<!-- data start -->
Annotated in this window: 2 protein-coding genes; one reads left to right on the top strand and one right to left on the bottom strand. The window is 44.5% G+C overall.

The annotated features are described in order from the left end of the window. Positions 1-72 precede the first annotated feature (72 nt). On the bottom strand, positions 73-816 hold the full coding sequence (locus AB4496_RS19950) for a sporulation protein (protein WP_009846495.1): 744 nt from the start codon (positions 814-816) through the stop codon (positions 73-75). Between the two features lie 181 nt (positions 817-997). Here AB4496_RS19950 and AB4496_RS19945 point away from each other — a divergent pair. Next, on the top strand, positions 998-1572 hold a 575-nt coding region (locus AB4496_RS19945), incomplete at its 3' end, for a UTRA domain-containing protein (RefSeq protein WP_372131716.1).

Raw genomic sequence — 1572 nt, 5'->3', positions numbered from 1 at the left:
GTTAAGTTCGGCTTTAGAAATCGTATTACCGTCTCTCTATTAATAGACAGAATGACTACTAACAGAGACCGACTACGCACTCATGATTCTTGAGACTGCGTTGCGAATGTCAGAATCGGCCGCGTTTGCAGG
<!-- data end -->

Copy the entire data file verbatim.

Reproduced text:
Annotated in this window: 2 protein-coding genes; one reads left to right on the top strand and one right to left on the bottom strand. The window is 44.5% G+C overall.

The annotated features are described in order from the left end of the window. Positions 1-72 precede the first annotated feature (72 nt). On the bottom strand, positions 73-816 hold the full coding sequence (locus AB4496_RS19950) for a sporulation protein (protein WP_009846495.1): 744 nt from the start codon (positions 814-816) through the stop codon (positions 73-75). Between the two features lie 181 nt (positions 817-997). Here AB4496_RS19950 and AB4496_RS19945 point away from each other — a divergent pair. Next, on the top strand, positions 998-1572 hold a 575-nt coding region (locus AB4496_RS19945), incomplete at its 3' end, for a UTRA domain-containing protein (RefSeq protein WP_372131716.1).

Raw genomic sequence — 1572 nt, 5'->3', positions numbered from 1 at the left:
GTTAAGTTCGGCTTTAGAAATCGTATTACCGTCTCTCTATTAATAGACAGAATGACTACTAACAGAGACCGACTACGCACTCATGATTCTTGAGACTGCGTTGCGAATGTCAGAATCGGCCGCGTTTGCAGG